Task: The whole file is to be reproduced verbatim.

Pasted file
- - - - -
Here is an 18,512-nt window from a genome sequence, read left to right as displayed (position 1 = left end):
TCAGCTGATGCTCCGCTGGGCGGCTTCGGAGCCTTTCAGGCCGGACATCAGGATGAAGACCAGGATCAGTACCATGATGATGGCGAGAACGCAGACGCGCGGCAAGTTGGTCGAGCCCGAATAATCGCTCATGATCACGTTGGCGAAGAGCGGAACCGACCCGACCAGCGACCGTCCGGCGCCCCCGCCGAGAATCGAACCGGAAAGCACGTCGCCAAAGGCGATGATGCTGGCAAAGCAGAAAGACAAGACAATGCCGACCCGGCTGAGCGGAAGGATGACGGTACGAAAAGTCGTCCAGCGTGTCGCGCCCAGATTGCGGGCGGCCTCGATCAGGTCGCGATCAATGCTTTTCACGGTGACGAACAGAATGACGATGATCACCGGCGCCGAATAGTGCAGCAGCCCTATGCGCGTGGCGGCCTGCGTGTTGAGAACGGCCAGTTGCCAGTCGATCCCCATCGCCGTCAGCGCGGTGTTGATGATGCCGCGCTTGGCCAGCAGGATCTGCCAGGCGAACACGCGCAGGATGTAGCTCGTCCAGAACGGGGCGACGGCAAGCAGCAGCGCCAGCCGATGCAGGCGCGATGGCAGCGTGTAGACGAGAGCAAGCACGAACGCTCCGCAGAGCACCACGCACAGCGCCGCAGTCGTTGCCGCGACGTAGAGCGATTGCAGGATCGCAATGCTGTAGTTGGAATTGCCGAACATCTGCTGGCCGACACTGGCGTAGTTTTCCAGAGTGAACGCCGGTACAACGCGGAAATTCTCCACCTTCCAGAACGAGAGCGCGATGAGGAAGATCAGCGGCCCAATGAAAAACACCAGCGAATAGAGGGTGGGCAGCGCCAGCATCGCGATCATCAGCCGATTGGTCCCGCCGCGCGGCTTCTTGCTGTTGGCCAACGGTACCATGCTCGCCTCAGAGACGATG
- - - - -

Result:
Here is an 18,512-nt window from a genome sequence, read left to right as displayed (position 1 = left end):
TCAGCTGATGCTCCGCTGGGCGGCTTCGGAGCCTTTCAGGCCGGACATCAGGATGAAGACCAGGATCAGTACCATGATGATGGCGAGAACGCAGACGCGCGGCAAGTTGGTCGAGCCCGAATAATCGCTCATGATCACGTTGGCGAAGAGCGGAACCGACCCGACCAGCGACCGTCCGGCGCCCCCGCCGAGAATCGAACCGGAAAGCACGTCGCCAAAGGCGATGATGCTGGCAAAGCAGAAAGACAAGACAATGCCGACCCGGCTGAGCGGAAGGATGACGGTACGAAAAGTCGTCCAGCGTGTCGCGCCCAGATTGCGGGCGGCCTCGATCAGGTCGCGATCAATGCTTTTCACGGTGACGAACAGAATGACGATGATCACCGGCGCCGAATAGTGCAGCAGCCCTATGCGCGTGGCGGCCTGCGTGTTGAGAACGGCCAGTTGCCAGTCGATCCCCATCGCCGTCAGCGCGGTGTTGATGATGCCGCGCTTGGCCAGCAGGATCTGCCAGGCGAACACGCGCAGGATGTAGCTCGTCCAGAACGGGGCGACGGCAAGCAGCAGCGCCAGCCGATGCAGGCGCGATGGCAGCGTGTAGACGAGAGCAAGCACGAACGCTCCGCAGAGCACCACGCACAGCGCCGCAGTCGTTGCCGCGACGTAGAGCGATTGCAGGATCGCAATGCTGTAGTTGGAATTGCCGAACATCTGCTGGCCGACACTGGCGTAGTTTTCCAGAGTGAACGCCGGTACAACGCGGAAATTCTCCACCTTCCAGAACGAGAGCGCGATGAGGAAGATCAGCGGCCCAATGAAAAACACCAGCGAATAGAGGGTGGGCAGCGCCAGCATCGCGATCATCAGCCGATTGGTCCCGCCGCGCGGCTTCTTGCTGTTGGCCAACGGTACCATGCTCGCCTCAGAGACGATG